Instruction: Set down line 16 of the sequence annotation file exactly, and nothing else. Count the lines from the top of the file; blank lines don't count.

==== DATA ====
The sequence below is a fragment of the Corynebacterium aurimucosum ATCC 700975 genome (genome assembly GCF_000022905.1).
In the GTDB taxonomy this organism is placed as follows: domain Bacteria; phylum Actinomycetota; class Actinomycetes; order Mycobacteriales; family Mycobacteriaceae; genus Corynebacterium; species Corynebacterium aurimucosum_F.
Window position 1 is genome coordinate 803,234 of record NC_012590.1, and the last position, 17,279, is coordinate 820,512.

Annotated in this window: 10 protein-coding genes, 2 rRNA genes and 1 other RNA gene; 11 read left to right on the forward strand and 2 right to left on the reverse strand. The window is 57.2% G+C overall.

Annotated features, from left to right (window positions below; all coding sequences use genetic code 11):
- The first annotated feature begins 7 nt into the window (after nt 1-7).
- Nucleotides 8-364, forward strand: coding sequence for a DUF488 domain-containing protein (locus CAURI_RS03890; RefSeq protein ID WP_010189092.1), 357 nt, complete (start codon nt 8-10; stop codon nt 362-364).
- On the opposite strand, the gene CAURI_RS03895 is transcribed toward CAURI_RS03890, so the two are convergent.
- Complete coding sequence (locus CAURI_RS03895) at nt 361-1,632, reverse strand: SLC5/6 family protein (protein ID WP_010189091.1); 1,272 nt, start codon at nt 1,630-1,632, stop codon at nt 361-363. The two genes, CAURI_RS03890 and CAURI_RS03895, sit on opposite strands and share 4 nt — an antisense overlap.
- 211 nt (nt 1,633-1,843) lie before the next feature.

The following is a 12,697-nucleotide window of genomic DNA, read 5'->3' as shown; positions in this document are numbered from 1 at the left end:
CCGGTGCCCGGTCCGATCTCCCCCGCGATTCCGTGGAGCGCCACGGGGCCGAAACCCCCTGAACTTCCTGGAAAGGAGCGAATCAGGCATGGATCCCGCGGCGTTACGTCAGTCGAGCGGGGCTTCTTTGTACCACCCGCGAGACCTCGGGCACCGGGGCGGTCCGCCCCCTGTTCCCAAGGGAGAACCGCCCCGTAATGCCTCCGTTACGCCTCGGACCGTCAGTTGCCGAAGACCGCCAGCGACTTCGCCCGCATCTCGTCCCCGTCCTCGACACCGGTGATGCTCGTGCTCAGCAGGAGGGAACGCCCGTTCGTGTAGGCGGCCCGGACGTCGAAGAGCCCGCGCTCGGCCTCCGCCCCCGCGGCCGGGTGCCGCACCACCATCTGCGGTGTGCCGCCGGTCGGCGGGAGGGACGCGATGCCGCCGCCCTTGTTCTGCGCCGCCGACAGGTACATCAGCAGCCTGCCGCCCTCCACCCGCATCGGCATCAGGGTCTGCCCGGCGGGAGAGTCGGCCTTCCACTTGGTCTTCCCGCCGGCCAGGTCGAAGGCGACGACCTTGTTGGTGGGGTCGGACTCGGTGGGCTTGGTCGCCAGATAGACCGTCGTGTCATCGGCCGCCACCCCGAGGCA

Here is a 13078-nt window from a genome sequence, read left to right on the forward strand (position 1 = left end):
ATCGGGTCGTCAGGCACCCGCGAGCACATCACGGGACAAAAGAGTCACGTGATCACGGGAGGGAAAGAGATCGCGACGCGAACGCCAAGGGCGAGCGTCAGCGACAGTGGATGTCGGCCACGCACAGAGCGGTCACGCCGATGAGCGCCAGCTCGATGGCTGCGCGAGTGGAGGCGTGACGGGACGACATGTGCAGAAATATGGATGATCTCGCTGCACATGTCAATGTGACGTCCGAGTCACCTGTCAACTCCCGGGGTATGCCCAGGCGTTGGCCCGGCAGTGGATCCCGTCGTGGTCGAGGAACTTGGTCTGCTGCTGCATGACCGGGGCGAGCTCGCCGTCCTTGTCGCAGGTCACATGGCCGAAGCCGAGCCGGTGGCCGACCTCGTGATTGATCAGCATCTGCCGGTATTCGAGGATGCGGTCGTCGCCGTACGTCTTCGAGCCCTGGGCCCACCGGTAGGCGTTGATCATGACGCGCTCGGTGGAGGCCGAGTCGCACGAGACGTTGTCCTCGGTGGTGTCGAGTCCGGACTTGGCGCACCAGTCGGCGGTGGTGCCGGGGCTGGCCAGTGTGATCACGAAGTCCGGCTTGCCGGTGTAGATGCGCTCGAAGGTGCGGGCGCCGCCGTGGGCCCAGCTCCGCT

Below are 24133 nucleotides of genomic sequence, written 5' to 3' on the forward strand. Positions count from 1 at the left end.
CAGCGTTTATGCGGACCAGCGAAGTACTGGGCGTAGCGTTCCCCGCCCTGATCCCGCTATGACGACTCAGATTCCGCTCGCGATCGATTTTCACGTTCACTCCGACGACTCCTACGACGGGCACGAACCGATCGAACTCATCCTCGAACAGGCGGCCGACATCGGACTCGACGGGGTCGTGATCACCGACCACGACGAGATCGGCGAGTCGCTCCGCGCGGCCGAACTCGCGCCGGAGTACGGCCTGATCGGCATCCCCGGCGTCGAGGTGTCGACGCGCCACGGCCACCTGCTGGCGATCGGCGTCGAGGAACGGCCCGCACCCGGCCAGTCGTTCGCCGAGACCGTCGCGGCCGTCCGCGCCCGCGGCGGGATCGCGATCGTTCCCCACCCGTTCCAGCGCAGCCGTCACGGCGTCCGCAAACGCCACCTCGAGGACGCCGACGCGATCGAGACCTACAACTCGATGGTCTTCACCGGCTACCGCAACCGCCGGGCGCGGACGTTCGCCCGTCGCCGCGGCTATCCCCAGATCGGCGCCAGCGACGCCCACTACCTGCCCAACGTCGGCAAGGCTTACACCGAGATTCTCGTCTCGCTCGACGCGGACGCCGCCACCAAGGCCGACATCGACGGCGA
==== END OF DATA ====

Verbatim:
CAGCGTTTATGCGGACCAGCGAAGTACTGGGCGTAGCGTTCCCCGCCCTGATCCCGCTATGACGACTCAGATTCCGCTCGCGATCGATTTTCACGTTCACTCCGACGACTCCTACGACGGGCACGAACCGATCGAACTCATCCTCGAACAGGCGGCCGACATCGGACTCGACGGGGTCGTGATCACCGACCACGACGAGATCGGCGAGTCGCTCCGCGCGGCCGAACTCGCGCCGGAGTACGGCCTGATCGGCATCCCCGGCGTCGAGGTGTCGACGCGCCACGGCCACCTGCTGGCGATCGGCGTCGAGGAACGGCCCGCACCCGGCCAGTCGTTCGCCGAGACCGTCGCGGCCGTCCGCGCCCGCGGCGGGATCGCGATCGTTCCCCACCCGTTCCAGCGCAGCCGTCACGGCGTCCGCAAACGCCACCTCGAGGACGCCGACGCGATCGAGACCTACAACTCGATGGTCTTCACCGGCTACCGCAACCGCCGGGCGCGGACGTTCGCCCGTCGCCGCGGCTATCCCCAGATCGGCGCCAGCGACGCCCACTACCTGCCCAACGTCGGCAAGGCTTACACCGAGATTCTCGTCTCGCTCGACGCGGACGCCGCCACCAAGGCCGACATCGACGGCGA